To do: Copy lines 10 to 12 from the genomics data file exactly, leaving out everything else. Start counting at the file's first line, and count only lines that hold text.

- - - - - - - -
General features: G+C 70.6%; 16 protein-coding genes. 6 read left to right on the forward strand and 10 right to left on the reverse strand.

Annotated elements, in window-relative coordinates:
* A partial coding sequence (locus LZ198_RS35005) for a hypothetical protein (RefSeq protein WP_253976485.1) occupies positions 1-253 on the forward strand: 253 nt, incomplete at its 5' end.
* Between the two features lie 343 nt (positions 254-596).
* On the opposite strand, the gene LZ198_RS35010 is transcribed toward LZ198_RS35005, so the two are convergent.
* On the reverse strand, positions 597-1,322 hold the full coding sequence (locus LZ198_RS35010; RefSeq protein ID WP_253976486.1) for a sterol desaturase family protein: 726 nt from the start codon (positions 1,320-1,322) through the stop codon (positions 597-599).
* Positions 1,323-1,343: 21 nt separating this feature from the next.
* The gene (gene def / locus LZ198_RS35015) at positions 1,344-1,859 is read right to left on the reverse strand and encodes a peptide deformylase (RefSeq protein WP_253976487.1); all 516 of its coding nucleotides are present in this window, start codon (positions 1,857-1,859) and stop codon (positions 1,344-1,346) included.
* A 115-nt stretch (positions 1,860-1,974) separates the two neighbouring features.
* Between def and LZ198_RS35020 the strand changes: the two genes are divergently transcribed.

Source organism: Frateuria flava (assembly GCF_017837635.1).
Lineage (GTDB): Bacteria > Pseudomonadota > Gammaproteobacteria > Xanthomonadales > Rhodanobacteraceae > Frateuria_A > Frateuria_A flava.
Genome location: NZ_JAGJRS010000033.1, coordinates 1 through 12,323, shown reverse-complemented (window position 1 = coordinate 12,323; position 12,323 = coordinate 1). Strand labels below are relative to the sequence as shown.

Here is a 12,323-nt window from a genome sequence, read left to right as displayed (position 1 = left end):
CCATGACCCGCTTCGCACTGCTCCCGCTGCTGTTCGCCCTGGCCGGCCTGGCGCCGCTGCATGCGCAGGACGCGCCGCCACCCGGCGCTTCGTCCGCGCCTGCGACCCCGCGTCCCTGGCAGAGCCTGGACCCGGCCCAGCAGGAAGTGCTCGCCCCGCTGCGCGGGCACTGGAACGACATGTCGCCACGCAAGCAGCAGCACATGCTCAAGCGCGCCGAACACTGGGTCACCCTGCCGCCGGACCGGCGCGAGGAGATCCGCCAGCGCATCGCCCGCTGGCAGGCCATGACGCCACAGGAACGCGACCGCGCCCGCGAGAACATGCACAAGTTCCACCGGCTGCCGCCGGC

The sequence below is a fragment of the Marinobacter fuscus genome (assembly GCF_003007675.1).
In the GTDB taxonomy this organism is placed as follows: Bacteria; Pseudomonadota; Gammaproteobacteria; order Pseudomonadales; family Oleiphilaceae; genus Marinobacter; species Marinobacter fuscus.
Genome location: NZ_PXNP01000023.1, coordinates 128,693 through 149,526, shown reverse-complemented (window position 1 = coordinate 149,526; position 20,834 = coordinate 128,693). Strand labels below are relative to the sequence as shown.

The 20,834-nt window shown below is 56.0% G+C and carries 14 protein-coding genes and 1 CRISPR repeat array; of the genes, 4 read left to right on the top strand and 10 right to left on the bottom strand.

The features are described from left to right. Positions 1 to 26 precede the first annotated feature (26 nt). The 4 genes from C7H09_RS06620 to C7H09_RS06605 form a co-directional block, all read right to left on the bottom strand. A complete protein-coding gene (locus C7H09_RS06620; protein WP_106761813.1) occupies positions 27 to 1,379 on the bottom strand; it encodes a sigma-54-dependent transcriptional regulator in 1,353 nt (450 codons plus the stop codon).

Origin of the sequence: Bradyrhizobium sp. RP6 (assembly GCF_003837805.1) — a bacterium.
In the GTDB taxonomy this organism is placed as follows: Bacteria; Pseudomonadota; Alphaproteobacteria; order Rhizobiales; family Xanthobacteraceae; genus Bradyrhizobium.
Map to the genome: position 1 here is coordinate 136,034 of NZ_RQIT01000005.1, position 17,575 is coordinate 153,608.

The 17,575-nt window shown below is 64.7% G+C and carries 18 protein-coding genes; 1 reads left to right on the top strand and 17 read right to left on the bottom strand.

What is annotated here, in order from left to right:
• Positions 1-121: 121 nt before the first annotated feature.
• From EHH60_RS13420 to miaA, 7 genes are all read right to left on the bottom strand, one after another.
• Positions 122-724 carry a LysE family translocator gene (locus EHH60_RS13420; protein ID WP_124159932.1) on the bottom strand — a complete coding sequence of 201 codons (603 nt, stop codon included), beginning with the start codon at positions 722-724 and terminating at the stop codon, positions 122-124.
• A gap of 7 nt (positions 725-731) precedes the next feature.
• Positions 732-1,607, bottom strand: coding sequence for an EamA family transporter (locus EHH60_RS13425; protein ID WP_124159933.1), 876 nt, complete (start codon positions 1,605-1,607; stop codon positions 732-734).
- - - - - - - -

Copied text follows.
* Between def and LZ198_RS35020 the strand changes: the two genes are divergently transcribed.

Source organism: Frateuria flava (assembly GCF_017837635.1).
Lineage (GTDB): Bacteria > Pseudomonadota > Gammaproteobacteria > Xanthomonadales > Rhodanobacteraceae > Frateuria_A > Frateuria_A flava.